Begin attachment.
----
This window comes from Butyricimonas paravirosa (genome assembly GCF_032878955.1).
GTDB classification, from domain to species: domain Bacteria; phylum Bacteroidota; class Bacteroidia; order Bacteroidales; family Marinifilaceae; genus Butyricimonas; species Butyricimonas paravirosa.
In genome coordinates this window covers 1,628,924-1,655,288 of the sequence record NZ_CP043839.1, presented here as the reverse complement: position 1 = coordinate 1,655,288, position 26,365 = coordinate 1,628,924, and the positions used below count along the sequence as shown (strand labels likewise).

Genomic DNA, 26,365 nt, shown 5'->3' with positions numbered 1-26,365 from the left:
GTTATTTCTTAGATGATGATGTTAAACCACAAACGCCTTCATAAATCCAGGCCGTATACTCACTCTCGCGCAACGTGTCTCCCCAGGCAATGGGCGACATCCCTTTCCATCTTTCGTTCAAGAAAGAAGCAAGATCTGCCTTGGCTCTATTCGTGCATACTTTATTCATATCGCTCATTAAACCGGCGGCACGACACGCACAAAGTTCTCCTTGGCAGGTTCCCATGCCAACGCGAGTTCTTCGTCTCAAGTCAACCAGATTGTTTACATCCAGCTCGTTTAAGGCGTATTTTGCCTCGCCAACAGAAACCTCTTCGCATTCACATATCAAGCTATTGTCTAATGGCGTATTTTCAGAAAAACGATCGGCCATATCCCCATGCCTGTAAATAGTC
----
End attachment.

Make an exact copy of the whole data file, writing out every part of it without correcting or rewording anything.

This window comes from Butyricimonas paravirosa (genome assembly GCF_032878955.1).
GTDB classification, from domain to species: domain Bacteria; phylum Bacteroidota; class Bacteroidia; order Bacteroidales; family Marinifilaceae; genus Butyricimonas; species Butyricimonas paravirosa.
In genome coordinates this window covers 1,628,924-1,655,288 of the sequence record NZ_CP043839.1, presented here as the reverse complement: position 1 = coordinate 1,655,288, position 26,365 = coordinate 1,628,924, and the positions used below count along the sequence as shown (strand labels likewise).

Genomic DNA, 26,365 nt, shown 5'->3' with positions numbered 1-26,365 from the left:
GTTATTTCTTAGATGATGATGTTAAACCACAAACGCCTTCATAAATCCAGGCCGTATACTCACTCTCGCGCAACGTGTCTCCCCAGGCAATGGGCGACATCCCTTTCCATCTTTCGTTCAAGAAAGAAGCAAGATCTGCCTTGGCTCTATTCGTGCATACTTTATTCATATCGCTCATTAAACCGGCGGCACGACACGCACAAAGTTCTCCTTGGCAGGTTCCCATGCCAACGCGAGTTCTTCGTCTCAAGTCAACCAGATTGTTTACATCCAGCTCGTTTAAGGCGTATTTTGCCTCGCCAACAGAAACCTCTTCGCATTCACATATCAAGCTATTGTCTAATGGCGTATTTTCAGAAAAACGATCGGCCATATCCCCATGCCTGTAAATAGTC